God calls His extroverted and introverted children.  The pessimists and the optimists.  The popular ones and the nerds.  The strongest and the weakest.  And the sign seekers.

 

 

 

The Right Answer

When I learned I was on the Spectrum, I had my explanation for why I’m not quick on my feet. It also explained why I am physically awkward on my feet.  If there’s something to stumble over, bump into, or trip over, one of my limbs will find it.  Anyway, my brain doesn’t operate at the speed of a dime. But in its defense, with sufficient processing time, it can come up with a good answer that sometimes even surprises me.

Quickness on one’s feet is a nice attribute to possess. It’s a good quality to have for those whose jobs constantly put them in emergency situations where they do what needs to be done with little or no time to think.  I can only wonder what it is like to be able to give a quick and accurate response to a question at the drop of a hat. Or be able to mouth off a “gotcha” answer silencing the asker.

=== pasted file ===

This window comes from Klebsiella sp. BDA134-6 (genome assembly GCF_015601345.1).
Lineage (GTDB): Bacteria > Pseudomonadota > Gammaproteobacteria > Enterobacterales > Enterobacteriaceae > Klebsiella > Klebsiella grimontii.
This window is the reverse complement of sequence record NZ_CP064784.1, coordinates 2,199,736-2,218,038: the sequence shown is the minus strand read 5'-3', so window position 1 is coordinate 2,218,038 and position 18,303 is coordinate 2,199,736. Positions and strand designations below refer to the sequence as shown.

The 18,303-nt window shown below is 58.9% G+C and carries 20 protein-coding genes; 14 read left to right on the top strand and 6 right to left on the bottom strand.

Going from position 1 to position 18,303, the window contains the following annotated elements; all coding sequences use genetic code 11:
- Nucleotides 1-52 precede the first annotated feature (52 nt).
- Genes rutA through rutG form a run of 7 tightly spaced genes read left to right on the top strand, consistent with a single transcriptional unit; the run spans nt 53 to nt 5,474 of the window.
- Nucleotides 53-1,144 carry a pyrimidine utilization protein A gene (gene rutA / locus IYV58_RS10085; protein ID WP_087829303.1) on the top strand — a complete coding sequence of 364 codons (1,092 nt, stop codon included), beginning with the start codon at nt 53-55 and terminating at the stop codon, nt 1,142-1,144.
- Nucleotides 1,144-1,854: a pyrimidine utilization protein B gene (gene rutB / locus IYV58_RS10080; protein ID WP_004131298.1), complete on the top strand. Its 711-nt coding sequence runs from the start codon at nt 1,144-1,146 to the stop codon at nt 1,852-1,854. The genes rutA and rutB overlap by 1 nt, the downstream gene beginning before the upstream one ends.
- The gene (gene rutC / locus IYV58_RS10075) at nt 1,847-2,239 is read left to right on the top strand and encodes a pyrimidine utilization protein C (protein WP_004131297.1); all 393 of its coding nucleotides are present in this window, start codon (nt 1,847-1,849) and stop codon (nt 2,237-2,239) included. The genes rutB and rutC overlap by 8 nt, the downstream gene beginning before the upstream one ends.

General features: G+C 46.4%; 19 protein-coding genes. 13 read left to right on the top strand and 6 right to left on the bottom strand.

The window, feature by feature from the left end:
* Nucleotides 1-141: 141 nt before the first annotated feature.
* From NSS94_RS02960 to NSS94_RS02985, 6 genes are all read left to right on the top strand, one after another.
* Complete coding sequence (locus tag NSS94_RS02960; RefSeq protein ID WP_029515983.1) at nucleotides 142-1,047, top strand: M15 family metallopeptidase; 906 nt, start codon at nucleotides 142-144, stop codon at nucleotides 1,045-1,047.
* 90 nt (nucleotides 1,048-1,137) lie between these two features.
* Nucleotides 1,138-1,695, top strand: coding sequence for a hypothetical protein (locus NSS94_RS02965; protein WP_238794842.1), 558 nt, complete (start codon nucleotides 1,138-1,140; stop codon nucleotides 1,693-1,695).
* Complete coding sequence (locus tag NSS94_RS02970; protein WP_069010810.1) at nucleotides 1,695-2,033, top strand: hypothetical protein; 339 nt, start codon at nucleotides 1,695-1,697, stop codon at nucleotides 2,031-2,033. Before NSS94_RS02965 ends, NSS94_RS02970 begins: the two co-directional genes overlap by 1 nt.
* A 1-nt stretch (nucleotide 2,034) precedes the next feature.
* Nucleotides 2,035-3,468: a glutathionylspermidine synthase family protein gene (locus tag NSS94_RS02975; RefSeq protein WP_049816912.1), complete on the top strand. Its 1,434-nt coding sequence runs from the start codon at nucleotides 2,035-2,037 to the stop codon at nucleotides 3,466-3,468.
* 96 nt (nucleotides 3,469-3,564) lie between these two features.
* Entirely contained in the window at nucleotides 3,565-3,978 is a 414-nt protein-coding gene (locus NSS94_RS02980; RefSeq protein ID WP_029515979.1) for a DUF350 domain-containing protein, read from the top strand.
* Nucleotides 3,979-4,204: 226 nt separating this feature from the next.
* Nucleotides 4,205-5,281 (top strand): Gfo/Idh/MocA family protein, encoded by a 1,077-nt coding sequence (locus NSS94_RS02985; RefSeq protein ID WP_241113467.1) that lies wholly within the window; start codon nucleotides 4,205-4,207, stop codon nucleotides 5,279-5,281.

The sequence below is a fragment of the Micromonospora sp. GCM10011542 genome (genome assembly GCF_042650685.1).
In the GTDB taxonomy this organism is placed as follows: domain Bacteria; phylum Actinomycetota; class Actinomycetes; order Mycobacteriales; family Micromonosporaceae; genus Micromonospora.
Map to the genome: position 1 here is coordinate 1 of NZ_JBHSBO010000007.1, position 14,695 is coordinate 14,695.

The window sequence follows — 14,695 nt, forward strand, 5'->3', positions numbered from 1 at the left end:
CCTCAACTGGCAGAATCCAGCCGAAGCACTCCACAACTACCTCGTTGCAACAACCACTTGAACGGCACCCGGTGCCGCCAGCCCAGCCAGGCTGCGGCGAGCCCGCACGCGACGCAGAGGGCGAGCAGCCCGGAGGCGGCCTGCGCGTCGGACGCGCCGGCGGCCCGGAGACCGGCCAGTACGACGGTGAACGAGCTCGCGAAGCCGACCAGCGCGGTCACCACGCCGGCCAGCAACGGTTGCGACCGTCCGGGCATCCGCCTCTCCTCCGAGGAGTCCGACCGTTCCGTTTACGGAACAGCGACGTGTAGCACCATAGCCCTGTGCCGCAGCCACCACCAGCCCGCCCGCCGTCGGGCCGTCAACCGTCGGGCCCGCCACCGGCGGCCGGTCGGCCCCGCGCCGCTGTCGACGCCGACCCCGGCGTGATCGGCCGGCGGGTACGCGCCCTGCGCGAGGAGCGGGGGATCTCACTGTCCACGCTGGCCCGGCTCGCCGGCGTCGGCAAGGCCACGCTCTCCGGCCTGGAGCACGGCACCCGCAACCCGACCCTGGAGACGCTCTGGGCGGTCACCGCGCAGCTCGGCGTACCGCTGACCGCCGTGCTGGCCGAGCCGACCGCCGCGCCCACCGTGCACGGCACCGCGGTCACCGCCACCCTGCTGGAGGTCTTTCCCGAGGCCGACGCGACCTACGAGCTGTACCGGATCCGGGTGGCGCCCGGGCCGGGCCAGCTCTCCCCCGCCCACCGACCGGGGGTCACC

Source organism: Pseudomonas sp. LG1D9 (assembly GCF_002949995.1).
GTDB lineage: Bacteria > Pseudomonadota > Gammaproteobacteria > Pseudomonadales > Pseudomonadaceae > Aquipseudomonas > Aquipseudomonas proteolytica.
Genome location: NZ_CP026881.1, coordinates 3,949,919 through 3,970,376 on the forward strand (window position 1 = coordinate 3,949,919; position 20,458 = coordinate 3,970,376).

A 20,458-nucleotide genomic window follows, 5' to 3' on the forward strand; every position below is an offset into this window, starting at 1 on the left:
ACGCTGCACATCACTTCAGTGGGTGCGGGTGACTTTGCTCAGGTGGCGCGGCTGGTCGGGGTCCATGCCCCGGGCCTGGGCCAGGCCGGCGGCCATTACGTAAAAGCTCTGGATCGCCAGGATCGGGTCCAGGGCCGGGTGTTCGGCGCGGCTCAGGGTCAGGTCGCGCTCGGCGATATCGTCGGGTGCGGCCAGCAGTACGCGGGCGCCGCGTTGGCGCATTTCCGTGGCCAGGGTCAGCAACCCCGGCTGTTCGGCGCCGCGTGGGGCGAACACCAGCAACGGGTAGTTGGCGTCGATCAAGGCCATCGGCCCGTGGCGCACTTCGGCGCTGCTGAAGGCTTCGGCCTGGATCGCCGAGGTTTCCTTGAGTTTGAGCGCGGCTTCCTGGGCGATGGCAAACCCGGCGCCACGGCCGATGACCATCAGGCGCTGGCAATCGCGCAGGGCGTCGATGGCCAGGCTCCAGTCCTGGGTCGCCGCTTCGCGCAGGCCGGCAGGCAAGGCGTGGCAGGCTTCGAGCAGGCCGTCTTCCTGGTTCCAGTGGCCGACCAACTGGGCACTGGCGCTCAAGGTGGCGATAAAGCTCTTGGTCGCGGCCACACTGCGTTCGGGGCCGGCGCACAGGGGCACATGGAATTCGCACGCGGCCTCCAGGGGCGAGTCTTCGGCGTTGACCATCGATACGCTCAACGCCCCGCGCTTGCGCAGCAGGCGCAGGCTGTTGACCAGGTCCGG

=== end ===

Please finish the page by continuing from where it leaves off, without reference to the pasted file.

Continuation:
Most folks can identify with being asked directions by a passer-by. I was recently put on the spot when a family driving by asked for directions. The location they were seeking was a place I knew like the back of my head. But they wouldn’t have known it by my hem-hawing. They patiently waited until my brain came up with the right answer. If I had given them an answer off the top of my head, odds would have been good they’d have to ask another stranger.

One of the many things I admire about my Lord and Savior is how He interacted with people when He walked upon this earth. Since social interaction is difficult at best living on the Spectrum, I appreciate how Jesus was a master of it.  He interacted with His disciples who sought His teaching, the multitudes who sought Him for miracles, the outcasts who sought His attention, and His enemies who sought to silence Him.